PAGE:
Composers / Witold Lutosławski / Routes


Trasa Conductor

Witold Lutosławski first appeared in the role of conductor with a choir of his classmates from the Batory Gymnasium school. He acquired the basics of the art of conducting a couple of years later, at the Conservatory, where all composition students were obliged to learn conducting for one semester with Walerian Bierdayew. So when he came to stand before an orchestra playing his music for a film, in 1935, he was not really a novice. After the war, he conducted recordings of his incidental music for films and plays on a couple of occasions, but he mostly conducted the radio ensembles for which he wrote music for radio plays and children’s songs. In 1953, the first record was released on which he conducted two such songs for voice and chamber orchestra; oddly enough, that recording was released in New York, during the frostiest period of the cold war between East and West.

At the beginning of the fifties, he was thinking seriously enough about conducting to record Haydn’s ‘Oxford’ Symphony and his own Symphonic Variations with the Polish Radio Symphony Orchestra. It was not until a decade later, however, that he stood on the rostrum with an orchestra in front of him and an audience behind. That occurred for the first time in May 1963, during the Zagreb Biennale, when the fifty-year-old composer participated in a performance of Trois poèmes d’Henri Michaux. From then on, he conducted increasingly often, and an invitation to a festival at the Hopkins Center in the American town of Hanover, in 1966, motivated him to learn his older compositions.

Initially, he conducted single works. With time, he decided to appear in half a concert. In January 1983, that is how his birthday concert at the New York Philharmonic was divided: first Lutosławski conducted Novelette and the Cello Concerto, then after the intermission the host conductor, Zubin Mehta, led the seventy-year-old composer’s Concerto for Orchestra.

As his repertoire grew, Lutosławski most readily conducted whole concerts; on average, there were between ten and twenty a year. He always conducted his own music, the exception being the British national anthem, which he conducted during one of his concerts in London. ‘I prefer to appear in concerts confined to my own works than to share a concert with another conductor leading a traditional programme – he said in the autumn of 1993. – I know that a considerable proportion of the audience comes to hear their favourite Schubert symphony and would only be waiting for it during my part of the programme. By contrast, when a programme is filled solely by my works, I can be sure that those who have come have done so in order to listen to my music. On such occasions, the atmosphere in the concert hall is particularly conducive to a good performance’.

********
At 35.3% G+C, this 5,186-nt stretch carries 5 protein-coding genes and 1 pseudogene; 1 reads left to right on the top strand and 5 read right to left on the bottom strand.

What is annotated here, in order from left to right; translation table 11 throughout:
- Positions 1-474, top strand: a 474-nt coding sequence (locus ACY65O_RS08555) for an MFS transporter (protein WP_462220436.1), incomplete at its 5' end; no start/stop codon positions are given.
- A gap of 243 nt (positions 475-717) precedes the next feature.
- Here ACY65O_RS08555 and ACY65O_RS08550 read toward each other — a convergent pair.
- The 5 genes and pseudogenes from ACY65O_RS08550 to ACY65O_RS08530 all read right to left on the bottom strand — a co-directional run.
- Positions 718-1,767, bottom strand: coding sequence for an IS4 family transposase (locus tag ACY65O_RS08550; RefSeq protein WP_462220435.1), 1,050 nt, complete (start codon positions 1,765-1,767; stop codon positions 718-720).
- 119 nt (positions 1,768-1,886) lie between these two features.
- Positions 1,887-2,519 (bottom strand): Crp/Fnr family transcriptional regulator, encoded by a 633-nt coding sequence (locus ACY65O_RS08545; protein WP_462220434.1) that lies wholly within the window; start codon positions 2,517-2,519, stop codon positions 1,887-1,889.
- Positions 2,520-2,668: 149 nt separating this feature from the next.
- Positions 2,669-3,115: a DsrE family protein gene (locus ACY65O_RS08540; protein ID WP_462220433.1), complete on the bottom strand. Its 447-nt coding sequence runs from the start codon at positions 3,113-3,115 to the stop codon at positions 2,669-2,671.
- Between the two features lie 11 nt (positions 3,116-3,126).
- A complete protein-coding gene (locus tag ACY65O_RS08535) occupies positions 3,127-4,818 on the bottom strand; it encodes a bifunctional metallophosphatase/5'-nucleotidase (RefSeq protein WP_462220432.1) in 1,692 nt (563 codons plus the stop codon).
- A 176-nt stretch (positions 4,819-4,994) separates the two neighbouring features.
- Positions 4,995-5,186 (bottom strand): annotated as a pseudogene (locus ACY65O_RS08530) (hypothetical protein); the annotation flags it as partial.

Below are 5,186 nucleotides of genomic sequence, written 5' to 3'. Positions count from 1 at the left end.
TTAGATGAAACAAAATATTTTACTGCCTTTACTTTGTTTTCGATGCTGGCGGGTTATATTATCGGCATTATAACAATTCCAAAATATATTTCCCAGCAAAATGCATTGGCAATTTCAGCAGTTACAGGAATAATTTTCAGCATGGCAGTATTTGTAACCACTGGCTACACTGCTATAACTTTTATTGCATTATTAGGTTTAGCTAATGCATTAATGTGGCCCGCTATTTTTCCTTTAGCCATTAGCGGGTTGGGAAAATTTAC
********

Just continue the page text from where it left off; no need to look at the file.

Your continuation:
He conducted the most renowned orchestras in Europe, America and Australia, but he also willingly stood before student ensembles, in which he was recompensed for the lack of technical experience by the young musicians’ exceptional enthusiasm. Over the course of thirty years, he appeared in 116 cities. His shortest journeys abroad were to Prague and Berlin (both cities are less than 520 km from Warsaw), and the longest was to Sydney, 15,616 km away.

He was asked many times about the influence of his conducting experience on his composition work. He would emphasise that it inspired his sonic imagination and developed his sense of responsibility for a work, with regard to both the orchestra – be it only in respect to forcing him to make a precise and practical notation – and the audience. ‘Those experiences are simply invaluable, because only when conducting can one get to know one’s own work well – he assured his interlocutor. – I consider that progress in composing involves avoiding that which irritated in previous works and developing that which is worth it. And that is possible precisely when one has to not only precisely study one’s own scores, but also when performing them, bringing them to life. Besides that, when conducting, I am increasingly well aware of what is easy or difficult to play. It is important to me that all the orchestral parts in my scores be playable, that there not be any unnecessary difficulties, because that is invariably injurious to a work’.